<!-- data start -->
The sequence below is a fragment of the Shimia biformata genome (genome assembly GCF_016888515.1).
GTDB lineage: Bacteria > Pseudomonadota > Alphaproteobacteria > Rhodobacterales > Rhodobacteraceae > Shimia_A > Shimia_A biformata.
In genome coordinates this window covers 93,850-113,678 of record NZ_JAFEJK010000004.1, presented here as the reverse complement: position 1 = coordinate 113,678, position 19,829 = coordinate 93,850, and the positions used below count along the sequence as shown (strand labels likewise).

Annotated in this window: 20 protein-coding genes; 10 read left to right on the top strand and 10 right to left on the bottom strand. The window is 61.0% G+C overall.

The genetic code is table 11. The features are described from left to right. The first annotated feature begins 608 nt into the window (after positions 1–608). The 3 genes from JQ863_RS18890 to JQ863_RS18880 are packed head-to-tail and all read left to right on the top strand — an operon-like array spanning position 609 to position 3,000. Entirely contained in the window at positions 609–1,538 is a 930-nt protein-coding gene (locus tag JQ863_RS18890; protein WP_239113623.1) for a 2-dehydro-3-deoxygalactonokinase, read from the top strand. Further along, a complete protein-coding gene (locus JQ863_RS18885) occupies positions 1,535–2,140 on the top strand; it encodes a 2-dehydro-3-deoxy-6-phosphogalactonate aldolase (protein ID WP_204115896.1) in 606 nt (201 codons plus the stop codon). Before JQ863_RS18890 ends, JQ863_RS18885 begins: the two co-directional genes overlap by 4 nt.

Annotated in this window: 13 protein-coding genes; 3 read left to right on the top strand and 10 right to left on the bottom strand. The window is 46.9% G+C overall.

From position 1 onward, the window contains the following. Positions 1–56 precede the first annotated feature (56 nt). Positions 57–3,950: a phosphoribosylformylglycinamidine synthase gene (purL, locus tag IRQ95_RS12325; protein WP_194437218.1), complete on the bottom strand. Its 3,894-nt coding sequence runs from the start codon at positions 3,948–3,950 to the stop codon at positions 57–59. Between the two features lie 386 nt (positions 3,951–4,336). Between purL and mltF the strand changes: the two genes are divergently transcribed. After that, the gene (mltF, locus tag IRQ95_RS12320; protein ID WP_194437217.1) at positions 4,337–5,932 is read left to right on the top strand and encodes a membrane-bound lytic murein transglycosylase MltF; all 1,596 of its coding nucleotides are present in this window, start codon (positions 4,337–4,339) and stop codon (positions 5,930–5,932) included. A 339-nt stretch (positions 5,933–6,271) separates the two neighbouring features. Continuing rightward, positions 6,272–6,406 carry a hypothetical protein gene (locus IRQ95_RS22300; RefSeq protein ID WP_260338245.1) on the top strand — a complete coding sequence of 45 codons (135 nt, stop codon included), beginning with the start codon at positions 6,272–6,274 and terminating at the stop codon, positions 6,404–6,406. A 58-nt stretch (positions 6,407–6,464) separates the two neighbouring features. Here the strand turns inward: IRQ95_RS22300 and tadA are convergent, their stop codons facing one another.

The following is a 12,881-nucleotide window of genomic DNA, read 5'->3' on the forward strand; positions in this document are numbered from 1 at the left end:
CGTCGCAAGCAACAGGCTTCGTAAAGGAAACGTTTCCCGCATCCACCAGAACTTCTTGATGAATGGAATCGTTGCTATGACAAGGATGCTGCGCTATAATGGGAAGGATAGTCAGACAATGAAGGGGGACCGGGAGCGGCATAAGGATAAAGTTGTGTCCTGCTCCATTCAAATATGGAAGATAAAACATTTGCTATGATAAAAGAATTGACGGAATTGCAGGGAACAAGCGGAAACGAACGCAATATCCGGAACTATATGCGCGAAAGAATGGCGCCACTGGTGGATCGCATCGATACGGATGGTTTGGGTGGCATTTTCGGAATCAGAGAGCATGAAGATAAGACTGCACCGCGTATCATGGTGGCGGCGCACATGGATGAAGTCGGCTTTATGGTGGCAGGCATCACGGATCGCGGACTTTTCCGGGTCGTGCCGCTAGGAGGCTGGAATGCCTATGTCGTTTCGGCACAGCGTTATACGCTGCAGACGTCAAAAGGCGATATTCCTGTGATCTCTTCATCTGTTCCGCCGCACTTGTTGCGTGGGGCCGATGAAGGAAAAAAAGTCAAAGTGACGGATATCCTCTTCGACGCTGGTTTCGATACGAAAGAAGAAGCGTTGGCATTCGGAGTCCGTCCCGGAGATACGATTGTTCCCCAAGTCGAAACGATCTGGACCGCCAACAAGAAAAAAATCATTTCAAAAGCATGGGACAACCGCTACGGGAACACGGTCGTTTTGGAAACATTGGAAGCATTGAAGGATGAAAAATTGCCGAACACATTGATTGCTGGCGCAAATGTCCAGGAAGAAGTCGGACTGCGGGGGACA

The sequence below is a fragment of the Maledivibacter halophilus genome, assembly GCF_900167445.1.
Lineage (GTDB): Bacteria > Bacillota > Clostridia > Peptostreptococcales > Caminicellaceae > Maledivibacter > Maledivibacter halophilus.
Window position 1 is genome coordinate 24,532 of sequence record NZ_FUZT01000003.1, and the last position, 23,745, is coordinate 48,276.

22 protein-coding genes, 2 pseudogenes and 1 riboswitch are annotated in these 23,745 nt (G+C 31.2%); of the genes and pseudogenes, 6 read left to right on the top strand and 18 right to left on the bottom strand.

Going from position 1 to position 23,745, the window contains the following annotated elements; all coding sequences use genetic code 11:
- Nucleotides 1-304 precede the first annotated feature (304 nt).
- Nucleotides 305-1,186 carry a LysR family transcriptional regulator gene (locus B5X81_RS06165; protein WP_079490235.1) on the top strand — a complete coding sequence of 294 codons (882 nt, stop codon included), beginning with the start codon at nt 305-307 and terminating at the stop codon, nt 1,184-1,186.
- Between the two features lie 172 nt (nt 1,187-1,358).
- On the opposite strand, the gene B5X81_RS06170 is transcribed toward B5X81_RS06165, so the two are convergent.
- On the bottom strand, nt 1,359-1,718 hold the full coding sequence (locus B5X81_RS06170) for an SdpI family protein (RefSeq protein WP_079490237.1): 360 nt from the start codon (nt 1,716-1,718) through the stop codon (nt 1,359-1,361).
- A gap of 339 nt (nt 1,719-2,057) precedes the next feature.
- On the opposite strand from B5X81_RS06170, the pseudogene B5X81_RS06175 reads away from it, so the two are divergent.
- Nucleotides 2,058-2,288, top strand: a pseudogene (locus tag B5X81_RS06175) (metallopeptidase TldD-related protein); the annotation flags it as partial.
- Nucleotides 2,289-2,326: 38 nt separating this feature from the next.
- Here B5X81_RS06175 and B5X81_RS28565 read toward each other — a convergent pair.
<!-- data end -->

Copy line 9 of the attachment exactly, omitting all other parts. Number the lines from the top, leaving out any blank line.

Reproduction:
CGTCGCAAGCAACAGGCTTCGTAAAGGAAACGTTTCCCGCATCCACCAGAACTTCTTGATGAATGGAATCGTTGCTATGACAAGGATGCTGCGCTATAATGGGAAGGATAGTCAGACAATGAAGGGGGACCGGGAGCGGCATAAGGATAAAGTTGTGTCCTGCTCCATTCAAATATGGAAGATAAAACATTTGCTATGATAAAAGAATTGACGGAATTGCAGGGAACAAGCGGAAACGAACGCAATATCCGGAACTATATGCGCGAAAGAATGGCGCCACTGGTGGATCGCATCGATACGGATGGTTTGGGTGGCATTTTCGGAATCAGAGAGCATGAAGATAAGACTGCACCGCGTATCATGGTGGCGGCGCACATGGATGAAGTCGGCTTTATGGTGGCAGGCATCACGGATCGCGGACTTTTCCGGGTCGTGCCGCTAGGAGGCTGGAATGCCTATGTCGTTTCGGCACAGCGTTATACGCTGCAGACGTCAAAAGGCGATATTCCTGTGATCTCTTCATCTGTTCCGCCGCACTTGTTGCGTGGGGCCGATGAAGGAAAAAAAGTCAAAGTGACGGATATCCTCTTCGACGCTGGTTTCGATACGAAAGAAGAAGCGTTGGCATTCGGAGTCCGTCCCGGAGATACGATTGTTCCCCAAGTCGAAACGATCTGGACCGCCAACAAGAAAAAAATCATTTCAAAAGCATGGGACAACCGCTACGGGAACACGGTCGTTTTGGAAACATTGGAAGCATTGAAGGATGAAAAATTGCCGAACACATTGATTGCTGGCGCAAATGTCCAGGAAGAAGTCGGACTGCGGGGGACA